Feeding ammunition is important, but only if it’s going into the chamber of a properly built barrel. The Hunter is designed to be the lightest of the SOLUS series. Nonetheless, it’s built with a rigid light-sendero barrel to ensure accuracy. This is simply threaded into the action, making use of its integrated recoil lug. Aero hones and polishes these at the factory, saving you the trouble and ammunition associated with a traditional break-in. As we’re learning now that button-rifling can be superior to hammer forging in many ways, they elected this as the rifling process of choice. With great attention paid to this area, Aero is comfortable offering a sub-MOA guarantee with every SOLUS rifle.

Understanding that its accurizing efforts must be able to be realized by the user, they went with a TriggerTech unit for the bang switch. I have used these in a number of rifles and have always found them to be consistent, clean and free of any creep or overtravel. Additionally, they can be adjusted without removing the stock, which saves you the trouble of re-torquing the action screws, re-settling the rifle and re-zeroing. A helpful addition would be a hole bored through the trigger guard. Then, you can crank on it with the long side of an Allen wrench instead of fishing it through and doing it two clicks at a time.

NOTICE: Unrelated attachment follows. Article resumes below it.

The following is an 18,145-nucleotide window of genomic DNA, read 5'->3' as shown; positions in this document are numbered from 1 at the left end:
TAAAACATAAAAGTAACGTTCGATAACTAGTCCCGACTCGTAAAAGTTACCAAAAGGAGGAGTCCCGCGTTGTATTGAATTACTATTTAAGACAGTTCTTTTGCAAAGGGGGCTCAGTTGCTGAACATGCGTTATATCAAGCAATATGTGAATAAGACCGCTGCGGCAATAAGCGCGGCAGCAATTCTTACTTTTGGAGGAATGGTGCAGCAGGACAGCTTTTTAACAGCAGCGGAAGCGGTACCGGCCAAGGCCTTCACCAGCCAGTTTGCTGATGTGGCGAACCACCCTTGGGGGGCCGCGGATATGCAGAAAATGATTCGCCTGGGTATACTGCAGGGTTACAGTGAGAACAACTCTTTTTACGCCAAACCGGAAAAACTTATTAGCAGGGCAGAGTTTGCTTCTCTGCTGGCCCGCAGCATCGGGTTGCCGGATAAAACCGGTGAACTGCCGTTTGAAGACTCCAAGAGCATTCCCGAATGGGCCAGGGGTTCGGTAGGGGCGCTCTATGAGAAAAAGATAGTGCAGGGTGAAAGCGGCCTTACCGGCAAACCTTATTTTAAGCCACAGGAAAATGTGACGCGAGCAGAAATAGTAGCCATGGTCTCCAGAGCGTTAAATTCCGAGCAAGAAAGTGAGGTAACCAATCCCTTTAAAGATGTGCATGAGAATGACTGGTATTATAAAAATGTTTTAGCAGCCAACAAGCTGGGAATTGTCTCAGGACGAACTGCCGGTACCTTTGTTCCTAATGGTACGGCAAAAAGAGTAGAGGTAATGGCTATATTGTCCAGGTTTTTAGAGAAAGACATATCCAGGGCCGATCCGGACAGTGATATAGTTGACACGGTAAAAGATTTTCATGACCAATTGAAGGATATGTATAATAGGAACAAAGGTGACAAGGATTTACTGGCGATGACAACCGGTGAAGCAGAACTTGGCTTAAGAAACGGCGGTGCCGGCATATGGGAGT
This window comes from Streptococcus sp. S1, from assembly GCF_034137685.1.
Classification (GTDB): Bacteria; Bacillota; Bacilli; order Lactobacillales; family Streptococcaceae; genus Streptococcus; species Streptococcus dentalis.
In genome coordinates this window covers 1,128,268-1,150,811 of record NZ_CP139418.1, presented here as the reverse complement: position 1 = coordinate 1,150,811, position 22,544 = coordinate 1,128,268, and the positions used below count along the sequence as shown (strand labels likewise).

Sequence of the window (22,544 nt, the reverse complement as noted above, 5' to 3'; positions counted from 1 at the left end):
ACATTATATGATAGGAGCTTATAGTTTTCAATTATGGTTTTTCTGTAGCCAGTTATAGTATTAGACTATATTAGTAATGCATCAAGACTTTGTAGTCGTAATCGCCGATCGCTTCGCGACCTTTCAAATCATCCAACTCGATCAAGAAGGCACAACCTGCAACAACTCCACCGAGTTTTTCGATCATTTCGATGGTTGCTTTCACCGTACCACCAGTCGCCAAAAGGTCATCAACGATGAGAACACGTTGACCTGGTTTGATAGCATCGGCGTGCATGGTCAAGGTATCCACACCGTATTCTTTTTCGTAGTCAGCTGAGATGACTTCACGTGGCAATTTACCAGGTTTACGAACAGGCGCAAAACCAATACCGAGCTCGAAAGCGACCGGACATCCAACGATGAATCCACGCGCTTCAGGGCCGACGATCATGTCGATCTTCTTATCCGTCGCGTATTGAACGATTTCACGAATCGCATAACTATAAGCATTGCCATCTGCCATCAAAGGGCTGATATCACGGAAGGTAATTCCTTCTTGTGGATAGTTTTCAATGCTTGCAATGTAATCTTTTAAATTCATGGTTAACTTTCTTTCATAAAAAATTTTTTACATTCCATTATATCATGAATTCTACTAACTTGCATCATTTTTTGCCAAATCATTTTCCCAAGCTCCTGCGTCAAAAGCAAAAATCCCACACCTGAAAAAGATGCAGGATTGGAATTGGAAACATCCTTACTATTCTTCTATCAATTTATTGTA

The entire assembly is dropped into a carbon-fiber stock made by AG Composites. This material provides the perfect balance of weight reduction, rigidity and weather resistance while offering all of the comfort features we would find on a target rifle. These include a Decelerator recoil pad, oversized palm swell and an adjustable cheekpiece. Excellent metal accouterments adorn this stock, such as a trio of sling studs and aluminum pillars, ensuring that the connection between it and the action remains solid.

Aero Precision SOLUS Hunter rifle butt stock.

Setting up the SOLUS was simple, as all I needed to do was add a scope and rings before hitting the range. I chose a Leupold Mark 5HD 2-10x30mm optic for its unrivaled clarity and realistic adjustment range for close to mid-range hunting. As my sample was chambered in 6.5 PRC, I found the 5x zoom ratio to be extraordinarily useful for long-range hunting, and as far as tight wood’s work is concerned, you can’t get better than 2X. Moving onto ammo, I chose loads that would meet both of those needs as well as an option for range use because the gun is too fine to be tucked away in the offseason. For the long-range game, I picked Berger’s 156-grain Outer Limits load, as it carries its punch to distant targets and beats the wind extraordinarily well. On the lighter side was Winchester’s Copper Impact load, which is great for thinner-skinned game at closer distances, particularly in lead-restricted areas. Lastly was Hornady’s Match ammo load, topped with its 147-grain ELD bullet, as this has been one of the most accurate 6.5mm-diameter bullets that I have ever tested.